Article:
November 13, 2006, 2-4 p.m. (EDT)
Online event; registration required
Miami Dade County established the nation's first drug court in 1989, aiming to reduce crime related to substance abuse and dependence without jeopardizing public safety or due process, and thus increase trial capacity for more serious criminal cases. This was accomplished through a model of assessment, judicial monitoring and supervision, graduated sanctions and rewards, and treatment services, managed by a nonadversarial and multidisciplinary team.
As of 2005, 1,550 drug courts were operating in the United States, as were a host of other specialized, "problem solving" courts. But with decreased funding at all government levels, drug court expansion is no longer a foregone conclusion.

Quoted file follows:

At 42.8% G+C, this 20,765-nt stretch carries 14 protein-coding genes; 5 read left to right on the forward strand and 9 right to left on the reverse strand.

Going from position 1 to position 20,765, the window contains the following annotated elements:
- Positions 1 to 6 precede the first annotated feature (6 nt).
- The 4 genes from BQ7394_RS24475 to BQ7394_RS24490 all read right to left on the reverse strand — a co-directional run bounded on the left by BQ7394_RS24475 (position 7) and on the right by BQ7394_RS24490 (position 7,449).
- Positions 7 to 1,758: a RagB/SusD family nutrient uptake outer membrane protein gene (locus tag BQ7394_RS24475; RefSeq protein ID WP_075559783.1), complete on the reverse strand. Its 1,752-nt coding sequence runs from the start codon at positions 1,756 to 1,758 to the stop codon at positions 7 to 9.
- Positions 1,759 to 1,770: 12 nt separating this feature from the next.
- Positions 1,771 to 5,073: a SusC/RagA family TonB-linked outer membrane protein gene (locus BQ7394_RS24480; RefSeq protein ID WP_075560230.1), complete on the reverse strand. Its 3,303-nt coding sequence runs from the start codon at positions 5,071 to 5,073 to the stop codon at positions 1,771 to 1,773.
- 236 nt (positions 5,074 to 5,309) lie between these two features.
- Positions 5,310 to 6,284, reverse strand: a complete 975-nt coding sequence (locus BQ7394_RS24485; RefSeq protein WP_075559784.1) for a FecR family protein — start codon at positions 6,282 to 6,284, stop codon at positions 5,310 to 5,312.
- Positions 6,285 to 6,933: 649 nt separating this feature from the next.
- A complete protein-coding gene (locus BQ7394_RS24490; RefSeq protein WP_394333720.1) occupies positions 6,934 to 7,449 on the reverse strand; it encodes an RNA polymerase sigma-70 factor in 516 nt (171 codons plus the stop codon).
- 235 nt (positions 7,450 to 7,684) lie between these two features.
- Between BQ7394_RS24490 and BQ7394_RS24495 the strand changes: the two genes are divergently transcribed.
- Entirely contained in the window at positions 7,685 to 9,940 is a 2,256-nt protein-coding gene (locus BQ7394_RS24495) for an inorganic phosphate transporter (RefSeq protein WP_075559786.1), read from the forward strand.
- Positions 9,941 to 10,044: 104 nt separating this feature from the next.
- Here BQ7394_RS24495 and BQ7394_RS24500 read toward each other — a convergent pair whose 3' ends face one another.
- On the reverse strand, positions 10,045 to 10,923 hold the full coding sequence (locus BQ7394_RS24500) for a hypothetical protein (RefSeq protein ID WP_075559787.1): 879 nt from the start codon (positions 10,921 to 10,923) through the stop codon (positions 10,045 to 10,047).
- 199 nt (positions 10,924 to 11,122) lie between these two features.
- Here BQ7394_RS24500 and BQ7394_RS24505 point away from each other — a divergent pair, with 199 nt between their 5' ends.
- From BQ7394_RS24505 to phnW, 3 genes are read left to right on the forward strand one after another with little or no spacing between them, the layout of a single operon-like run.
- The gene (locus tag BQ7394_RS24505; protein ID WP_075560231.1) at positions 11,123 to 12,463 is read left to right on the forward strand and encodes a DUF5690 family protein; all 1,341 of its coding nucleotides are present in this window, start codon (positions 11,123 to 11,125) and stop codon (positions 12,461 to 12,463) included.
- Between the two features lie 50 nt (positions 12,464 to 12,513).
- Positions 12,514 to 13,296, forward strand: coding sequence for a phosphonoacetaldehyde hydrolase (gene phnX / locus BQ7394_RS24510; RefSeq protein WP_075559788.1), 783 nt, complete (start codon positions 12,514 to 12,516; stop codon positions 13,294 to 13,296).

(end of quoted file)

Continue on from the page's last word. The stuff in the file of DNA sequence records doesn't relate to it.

The National Institute of Justice and other agencies are now funding drug court studies that raise the standard beyond anecdotal observation. In this 2-hour online event, sponsored by the Government Innovators Network and the NIJ, a panel of drug treatment and court experts will discuss research on adult drug court outcomes and costs, and the factors that affect program implementation and impact.
Our experts include Mike Rempel, from the Center for Court Innovation, Dr. Peter Luongo of the Maryland Alcohol and Drug Abuse Administration, and Judge Terry D. Terrell from Florida's First Judicial Circuit Court. The discussion will be opened to audience Q&A, moderated by Tom Charron, President of the American Prosecutors Research Institute.This event is free, and will be recorded and archived on our website, accessible at your convenience.
Register - Please fill out some basic information on the event registration page if you are interested in attending.
Instructions - Here you will find instructions for logging in the day of the event.
Resources - Browse through these links to resources related to this event.
Questions? Contact us.